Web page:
World View: Britain and France Renew 1904 Entente Cordiale with Military Agreement

This morning’s key headlines from

  • Britain and France renew 1904 Entente Cordiale with new military agreement
  • Britain will pay £44.5 million to renew the Le Touquet migration agreement

Britain and France renew 1904 Entente Cordiale with new military agreement

Emmanuel Macron and Theresa May meeting at Sandhurst Military Academy on Thursday (Stefan Rousseau/PA)

On Thursday, France’s president Emmanuel Macron visited Britain’s prime minister Theresa May at Sandhurst Military Academy near London, where they announced a collection of military agreements.

The agreements are being described as a new Entente Cordiale (“Friendly Agreement”). This refers to an agreement that the two countries signed on April 8, 1904, resolving long-standing colonial disputes in North Africa, and creating a united front against Germany a decade before the Great War (World War I) began. Under the agreement, France recognized Britain’s control over Egypt, and Britain recognized France’s control over Morocco. When the German government sent Kaiser Wilhelm II to Morocco in March 1905 to challenge France’s hegemony there, Britain sided with France.

The new agreement creates a military alliance between the two largest military powers in Europe, the only two nuclear powers in Europe, and Europe’s two permanent members of the United States Security Council. With Britain leaving the European Union, it was felt that this bilateral alliance between the two countries takes on increased importance.

The elements of the agreement include the following:

  • In 2019, Britain will send three RAF CH-47 Chinook transport heavy lift helicopters to provide logistical support to Operation Barkhane, the French operation targeting jihadists in Mali and the African Sahel, along with 50-60 support staff.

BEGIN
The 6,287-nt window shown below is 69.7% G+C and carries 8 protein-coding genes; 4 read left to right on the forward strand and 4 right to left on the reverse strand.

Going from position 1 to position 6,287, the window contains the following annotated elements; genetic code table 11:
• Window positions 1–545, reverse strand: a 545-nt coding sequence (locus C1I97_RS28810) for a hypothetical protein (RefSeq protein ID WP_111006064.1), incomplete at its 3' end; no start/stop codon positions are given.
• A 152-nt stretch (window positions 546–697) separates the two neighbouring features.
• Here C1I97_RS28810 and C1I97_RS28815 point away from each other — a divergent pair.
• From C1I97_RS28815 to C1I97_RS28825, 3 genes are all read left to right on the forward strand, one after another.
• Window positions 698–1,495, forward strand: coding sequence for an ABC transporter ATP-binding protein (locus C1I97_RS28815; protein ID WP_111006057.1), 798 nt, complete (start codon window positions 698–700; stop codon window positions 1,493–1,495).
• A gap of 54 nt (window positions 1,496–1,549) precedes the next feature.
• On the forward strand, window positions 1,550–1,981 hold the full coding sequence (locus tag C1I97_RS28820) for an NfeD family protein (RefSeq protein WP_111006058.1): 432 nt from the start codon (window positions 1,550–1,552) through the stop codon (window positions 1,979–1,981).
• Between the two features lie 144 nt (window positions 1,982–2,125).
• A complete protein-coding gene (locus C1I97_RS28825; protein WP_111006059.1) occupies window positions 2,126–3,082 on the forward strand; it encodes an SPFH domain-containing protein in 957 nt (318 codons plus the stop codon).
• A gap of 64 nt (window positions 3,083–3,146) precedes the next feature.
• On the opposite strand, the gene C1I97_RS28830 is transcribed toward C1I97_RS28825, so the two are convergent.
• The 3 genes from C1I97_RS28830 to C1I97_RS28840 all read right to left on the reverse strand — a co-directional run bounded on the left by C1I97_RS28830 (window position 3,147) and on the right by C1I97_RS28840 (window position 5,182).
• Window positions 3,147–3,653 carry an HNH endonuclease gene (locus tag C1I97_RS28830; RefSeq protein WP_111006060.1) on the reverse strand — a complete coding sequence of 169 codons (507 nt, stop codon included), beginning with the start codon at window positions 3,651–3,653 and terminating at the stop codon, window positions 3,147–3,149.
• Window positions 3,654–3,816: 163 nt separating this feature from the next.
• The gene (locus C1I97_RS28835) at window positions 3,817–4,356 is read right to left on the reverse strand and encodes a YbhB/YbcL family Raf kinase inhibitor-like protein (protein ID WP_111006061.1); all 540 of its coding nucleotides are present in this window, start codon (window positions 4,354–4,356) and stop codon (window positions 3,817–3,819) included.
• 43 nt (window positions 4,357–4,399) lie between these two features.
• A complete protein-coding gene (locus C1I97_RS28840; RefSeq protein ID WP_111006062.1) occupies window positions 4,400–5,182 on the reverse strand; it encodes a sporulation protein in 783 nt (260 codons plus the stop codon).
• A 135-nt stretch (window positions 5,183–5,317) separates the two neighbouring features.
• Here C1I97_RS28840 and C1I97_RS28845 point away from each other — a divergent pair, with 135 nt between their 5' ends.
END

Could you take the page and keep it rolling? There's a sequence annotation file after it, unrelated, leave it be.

• France and Britain will deepen their operational cooperation in Estonia. In 2019, France will send troops to join the UK-led battle group in Estonia where 800 British soldiers are helping to guard Nato’s eastern flank with Russia, as a “proportionate response to Russia’s more assertive foreign policy and military activity.”
  • By 2020, Britain and France will achieve full operating capability for a Combined Joint Expeditionary Force of 10,000 that will be ready to deploy “quickly and effectively to face any threat.”
  • Britain’s intelligence agencies – MI5, MI6, GCHQ – will work more closely together with their French counterparts — DGSE and DGSI.

According to May, “Together we will continue to play a full role to improve the security of the continent.” BBC and UK-France Security and Defense Agreement (PDF) and and International Business Times

Britain will pay £44.5 million to renew the Le Touquet migration agreement

As we described two days ago, France’s president Emmanuel Macron is demanding additional payment from Britain to continue the Le Touquet agreement.

The Le Touquet Agreement was signed in February 2003, and it grants a small region of France’s land in Calais to Britain, so that Britain can set up border controls on the French side of the English Channel, rather than on the British side.

Without the Le Touquet Agreement, migrants arriving in Calais could travel to Britain with no hindrance. With the agreement, migrants arriving in Calais are on British soil as they approach the Channel Tunnel, and so they are subject to British border controls before they ever cross the Channel. It is generally agreed that this arrangement has prevented huge waves of migrants from crossing the Channel to reach Britain.

However, French officials have long complained that they bear the economic consequences of the Le Touquet agreement. Thousands of migrants have traveled from countries like Syria, Afghanistan, Eritrea, Ethiopia, and Sudan to Calais in hopes of crossing the Channel, but instead they get stopped in Calais, and the Calais authorities become responsible for providing humane treatment and dealing with any associated crime, as well as migrant camps like The Jungle. Without the agreement, they would simply travel on to Dover, and Britain would have all those problems.

So on Thursday, Britain’s prime minister Theresa May agree to invest £44.5 million ($62 million) to reinforce security measures in Calais, including fencing, CCTV, and detection technology.

Britain also committed to taking in a higher proportion of migrants than they have in the past. In particular, they will resettle 480 unaccompanied children currently in Calais. France 24 and BBC and Reuters and BBC

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KEYS: Generational Dynamics, Britain, France, Entente Cordiale, Emmanuel Macron, Theresa May, Sandhurst Military Academy, Egypt, Morocco, Germany, Mali, Sahel, Estonia, MI5, MI6, GCHQ, DGSE, DGSI, Calais, Le Touquet agreement, English Channel, Dover
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